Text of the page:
Fire and Emergency Workers attend emergencies to minimise risk to community safety and security and protect life and property.

    You can work as a Fire or Emergency Worker without formal qualifications. Some on the job training may be provided. Fire and Emergency Workers often complete a certificate III or IV.

    Tasks

    • attending the scene of fires and other emergencies reported to authorities
    • rescuing and evacuating people stranded or trapped in dangerous situations
    • operating pumps, spraying water, foam and chemicals from hoses, portable extinguishers and other appliances to extinguish fires and to disperse or neutralise dangerous substances
    • cutting openings in buildings and crashed vehicles to free occupants
    • maintaining site security systems
    • administering first aid
    • attending and participating in training activities, rescue classes, drills, demonstrations and courses in emergency and fire-fighting techniques
    • training recruits in emergency procedures and practices
    • visiting buildings and potential fire hazards to study access points and locations of hydrants
    • maintaining tools and equipment

    More about Fire and Emergency Workers

    All Fire and Emergency Workers

    All Fire and Emergency Workers

    • $2,066 Weekly Pay
    • Moderate Future Growth
    • Lower unemployment Unemployment
    • 18,400 workers Employment Size
    • Medium skill Skill level rating
    • 93% Full-Time Full-Time Share
    • 48 hours Average full-time
    • 44 years Average age
    • 7% female Gender Share

    The number of people working as Fire and Emergency Workers (in their main job) grew very strongly over the past 5 years and is expected to grow over the next 5 years:
    from 18,400 in 2018 to 19,600 by 2023.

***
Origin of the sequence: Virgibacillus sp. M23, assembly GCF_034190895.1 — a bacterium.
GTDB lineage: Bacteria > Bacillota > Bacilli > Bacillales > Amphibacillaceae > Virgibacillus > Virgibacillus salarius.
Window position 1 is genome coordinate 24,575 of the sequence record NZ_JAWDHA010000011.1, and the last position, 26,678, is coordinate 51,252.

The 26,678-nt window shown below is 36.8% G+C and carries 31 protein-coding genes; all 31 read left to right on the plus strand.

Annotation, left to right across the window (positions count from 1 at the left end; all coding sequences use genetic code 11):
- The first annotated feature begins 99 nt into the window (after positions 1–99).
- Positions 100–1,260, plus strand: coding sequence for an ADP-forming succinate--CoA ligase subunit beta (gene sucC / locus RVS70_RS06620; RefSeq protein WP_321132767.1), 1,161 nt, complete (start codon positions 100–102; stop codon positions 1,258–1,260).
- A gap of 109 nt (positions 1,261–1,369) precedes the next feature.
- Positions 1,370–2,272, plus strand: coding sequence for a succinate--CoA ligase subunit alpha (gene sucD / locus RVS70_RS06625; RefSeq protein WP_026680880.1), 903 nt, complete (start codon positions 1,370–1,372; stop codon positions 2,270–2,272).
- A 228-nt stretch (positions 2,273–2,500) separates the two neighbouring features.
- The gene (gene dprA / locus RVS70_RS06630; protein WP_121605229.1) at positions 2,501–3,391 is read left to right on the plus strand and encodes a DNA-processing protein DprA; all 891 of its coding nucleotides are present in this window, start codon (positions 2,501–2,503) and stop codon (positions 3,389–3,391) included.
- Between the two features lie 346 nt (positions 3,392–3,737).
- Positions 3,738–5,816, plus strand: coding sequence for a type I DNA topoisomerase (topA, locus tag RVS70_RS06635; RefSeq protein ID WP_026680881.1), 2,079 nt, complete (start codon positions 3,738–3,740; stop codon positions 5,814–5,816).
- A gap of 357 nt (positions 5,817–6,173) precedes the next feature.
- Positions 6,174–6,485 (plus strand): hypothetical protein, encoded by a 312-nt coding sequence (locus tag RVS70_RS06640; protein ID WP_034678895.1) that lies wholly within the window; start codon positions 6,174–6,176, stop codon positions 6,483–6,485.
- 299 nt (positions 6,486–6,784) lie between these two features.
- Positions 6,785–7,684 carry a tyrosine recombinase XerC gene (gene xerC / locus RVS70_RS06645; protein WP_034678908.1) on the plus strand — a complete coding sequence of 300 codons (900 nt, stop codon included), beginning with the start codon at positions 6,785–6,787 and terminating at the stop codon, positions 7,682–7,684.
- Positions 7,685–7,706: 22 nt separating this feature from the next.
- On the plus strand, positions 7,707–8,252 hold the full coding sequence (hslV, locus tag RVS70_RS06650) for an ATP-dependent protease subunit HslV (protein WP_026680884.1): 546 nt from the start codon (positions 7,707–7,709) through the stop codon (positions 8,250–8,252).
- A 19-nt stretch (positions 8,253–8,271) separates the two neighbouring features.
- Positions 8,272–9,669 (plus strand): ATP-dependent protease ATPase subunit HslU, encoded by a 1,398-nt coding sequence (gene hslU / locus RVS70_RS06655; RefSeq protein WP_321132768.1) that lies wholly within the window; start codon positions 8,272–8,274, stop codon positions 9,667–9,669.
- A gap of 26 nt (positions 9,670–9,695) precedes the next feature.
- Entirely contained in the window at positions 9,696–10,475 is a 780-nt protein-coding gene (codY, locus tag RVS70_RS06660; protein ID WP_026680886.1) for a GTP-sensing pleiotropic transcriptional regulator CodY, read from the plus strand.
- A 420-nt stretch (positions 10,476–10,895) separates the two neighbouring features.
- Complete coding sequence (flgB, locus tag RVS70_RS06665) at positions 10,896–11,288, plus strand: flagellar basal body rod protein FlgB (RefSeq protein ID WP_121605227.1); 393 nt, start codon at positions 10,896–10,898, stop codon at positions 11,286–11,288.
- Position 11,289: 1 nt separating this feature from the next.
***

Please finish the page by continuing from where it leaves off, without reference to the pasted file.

Job openings can come from new jobs being created, but most come from turnover (workers leaving).
    There are likely to be around 2,000 job openings over 5 years (that's about 400 a year).

    • Size: This is a medium sized occupation.
    • Unemployment: Unemployment was below average in 2018.
    • Location: Fire and Emergency Workers work in many regions of Australia.
    • Industries: Most work in Public Administration and Safety; Transport, Postal and Warehousing; and Mining.
    • Earnings: Full-time workers on an adult wage earn around $2,066 per week (very high compared to the average of $1,460). Earnings tend to be lower when starting out and higher as experience grows.
    • Full-time: Most work full-time (93%, much higher than the average of 66%).
    • Hours: Full-time workers spend around 48 hours per week at work (compared to the average of 44 hours).
    • Age: The average age is 44 years (compared to the average of 40 years).
    • Gender: 7% of workers are female (compared to the average of 48%).

    Employment Outlook

    Number of Workers

    Source: ABS Labour Force Survey, Department of Jobs and Small Business trend data to May 2018 and Department of Jobs and Small Business projections to 2023.
    YearNumber of Workers
    200812500
    200914600
    201013600
    201118100
    201215600
    201315300
    201417000
    201518800
    201619800
    201713600
    201818400
    202319600

    Weekly Earnings

    Weekly Earnings (Before Tax)

    Source: Based on ABS Survey of Employee Earnings and Hours (cat. no. 6306.0), May 2018, Customised Report. Median weekly total cash earnings for full-time non-managerial employees paid at the adult rate. Earnings are before tax and include amounts salary sacrificed. Earnings can vary greatly depending on the skills and experience of the worker and the demands of the role. These figures should be used as a guide only, not to determine a wage rate.
    EarningsFire and Emergency WorkersAll Jobs Average
    Full-Time Earnings20661460

    Main Industries

    Main Employing Industries (% Share)

    Source: Based on ABS Census 2016, Customised Report. Industries are based on the Australian and New Zealand Standard Industrial Classification (ANZSIC 06).
    Main Employing IndustriesIndustry (% share)
    Public Administration and Safety85.6
    Transport, Postal and Warehousing4.6
    Mining2.8
    Construction1.6
    Other Industries5.4

    States and Territories

    • NSW

    • VIC

    • QLD

    • SA

    • TAS

    • NT

    • ACT

    Employment by State and Territory (% Share)

    Source: Based on ABS Census 2016, Customised Report. Share of workers across Australian States and Territories, in this job compared to the all jobs average.